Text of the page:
Browsing by Subject "akateeminen prokrastinaatio"

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  • Utriainen, Elisa (Helsingfors universitet, 2016)
    The aims of the study. Academic procrastination is a prevalent problem among students whose everyday life is often filled with deadlines. As up to 95 % of procrastinating students would like to decrease their delaying behaviour, and procrastination has many negative outcomes, it is important to study antecedents of procrastination and develop interventions. The current study employs Klingsieck's (2013) definition of procrastination which states that procrastination is "the voluntary delay of an intended and necessary and/or personally important activity, despite expecting potential negative consequences that outweigh the positive consequences of the delay". The purpose of the present study is to extend the current knowledge about motivational and volitional psychology perspective of procrastination, and the following research questions were answered: 1. What factors influence the study motivation of the procrastinating students? 2. What kind of interest do the procrastinating students express in their studies? 3. How do the procrastinating students perceive their self-efficacy to perform their studies? 4. What kind of volitional factors do the procrastinating students mention? Methods. The data consists of transcripted interviews of eight students identified as procrastinators in a previous study. The study is conducted as a qualitative, data-driven content analysis including the development of a category system for each research question. Additionally, these categories are used to create a student profile for each informant. Results and conclusions. The results indicate that procrastinating students had several factors which motivated them to study and they also expressed interest towards their studies. However, only two students expressed strong individual interest. Procrastinating students had doubts about their ability to succeed in their studies and found especially the beginning of their studies difficult due to insufficient skills to study at university. Finally, some of the students had self-regulative problems, and the profiles revealed that students' motivational and volitional features differed from each other. This study supports the view that students have individual patterns for the antecedents of procrastination and for that reason also different kinds of interventions should be available to them.
  • Åkerlund, Melissa (Helsingin yliopisto, 2021)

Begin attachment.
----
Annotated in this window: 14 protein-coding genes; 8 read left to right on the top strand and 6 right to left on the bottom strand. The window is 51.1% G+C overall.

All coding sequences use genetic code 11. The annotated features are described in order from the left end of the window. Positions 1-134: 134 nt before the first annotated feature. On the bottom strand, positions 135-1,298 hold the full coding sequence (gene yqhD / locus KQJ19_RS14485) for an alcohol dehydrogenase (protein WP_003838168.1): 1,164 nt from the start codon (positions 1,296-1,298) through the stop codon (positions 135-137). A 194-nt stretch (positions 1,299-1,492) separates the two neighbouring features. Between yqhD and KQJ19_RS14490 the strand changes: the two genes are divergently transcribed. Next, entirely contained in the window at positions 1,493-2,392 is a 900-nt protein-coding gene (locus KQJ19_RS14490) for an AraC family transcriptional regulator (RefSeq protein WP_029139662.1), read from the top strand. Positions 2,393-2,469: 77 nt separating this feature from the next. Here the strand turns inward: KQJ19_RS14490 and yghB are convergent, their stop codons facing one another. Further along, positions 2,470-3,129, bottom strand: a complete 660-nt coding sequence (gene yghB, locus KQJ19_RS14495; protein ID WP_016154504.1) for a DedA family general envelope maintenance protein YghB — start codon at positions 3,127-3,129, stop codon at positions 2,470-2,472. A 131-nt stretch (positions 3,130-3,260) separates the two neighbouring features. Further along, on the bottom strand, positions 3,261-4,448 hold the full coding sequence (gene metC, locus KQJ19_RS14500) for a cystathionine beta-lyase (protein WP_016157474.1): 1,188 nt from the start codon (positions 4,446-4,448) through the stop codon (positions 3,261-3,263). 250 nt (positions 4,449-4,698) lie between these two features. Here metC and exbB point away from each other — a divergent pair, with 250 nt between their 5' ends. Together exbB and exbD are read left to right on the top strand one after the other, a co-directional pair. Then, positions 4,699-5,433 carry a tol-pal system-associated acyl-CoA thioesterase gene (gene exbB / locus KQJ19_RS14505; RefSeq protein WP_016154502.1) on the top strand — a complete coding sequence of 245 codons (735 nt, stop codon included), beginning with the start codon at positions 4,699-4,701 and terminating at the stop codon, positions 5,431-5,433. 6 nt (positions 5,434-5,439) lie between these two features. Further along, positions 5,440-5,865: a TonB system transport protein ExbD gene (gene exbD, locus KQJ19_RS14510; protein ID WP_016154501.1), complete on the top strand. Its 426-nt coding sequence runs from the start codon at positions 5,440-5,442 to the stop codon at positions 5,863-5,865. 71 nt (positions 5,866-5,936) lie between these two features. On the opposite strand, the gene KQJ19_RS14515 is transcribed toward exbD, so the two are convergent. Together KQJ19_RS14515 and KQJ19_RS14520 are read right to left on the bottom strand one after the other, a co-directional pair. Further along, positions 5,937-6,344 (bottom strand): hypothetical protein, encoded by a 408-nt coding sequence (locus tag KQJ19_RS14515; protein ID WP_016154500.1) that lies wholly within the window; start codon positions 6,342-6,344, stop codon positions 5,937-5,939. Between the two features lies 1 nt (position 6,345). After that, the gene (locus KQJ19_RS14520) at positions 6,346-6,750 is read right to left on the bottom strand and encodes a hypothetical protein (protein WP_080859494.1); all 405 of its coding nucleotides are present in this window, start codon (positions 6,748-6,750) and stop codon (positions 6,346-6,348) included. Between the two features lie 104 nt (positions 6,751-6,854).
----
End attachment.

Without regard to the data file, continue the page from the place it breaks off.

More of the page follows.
Prolongation of studies is a particular challenge in generic humanities studies. Supporting the development of organised studying skills is important, as the challenges faced in studies effect the study progress and the well-being of students. Organised studying skills are related to study progress, faster completion of studies, and coping with the challenges of academic studies. University students face challenges in the form of procrastination and stress, among other things. Good organised studying skills gives students the tools they need to cope with these challenges by managing their own behaviour, time and environment. The topic is topical due to the current pandemic, due to which university studies have become distance learning. Studying requires students to have the ability to organize their own studies, and studying can be challenging with weak organised studying skills. More research is needed on the intervention courses that support organised studying skills in the university context. The aim of the study was, firstly, to find out how first-year university students assess their own organised studying skills, their tendency to procrastinate, and stress prior and after the online intervention, and secondly, students' views on the effects of an online intervention on above issues. The data of this study consist of questionnaires (n = 18) conducted at the beginning and the end of the intervention, as well as preliminary assignments and learning reports (n = 22). The research material was obtained from The Centre for University Teaching and Learning (HYPE). The material was collected in the spring of 2019 from an online intervention course that supports organised studying and time management skills. The material was analysed quantitatively and qualitatively. The change after the intervention was observed by repeated measures t-test and students' views were observed with theory-guided content analysis. Students who participated in the online intervention course rated their own organised studying skills as weak and the procrastination they experienced as high in the beginning of the course. After the course, students reported that their organised studying skills increased, and procrastination as well as stress decreased. During the course, students’ awareness increased, and they learned a variety of ways to manage time, procrastination, and stress. The results provide an indication that students experience challenges in their studies and that it is possible to support students’ organised studying skills through online intervention.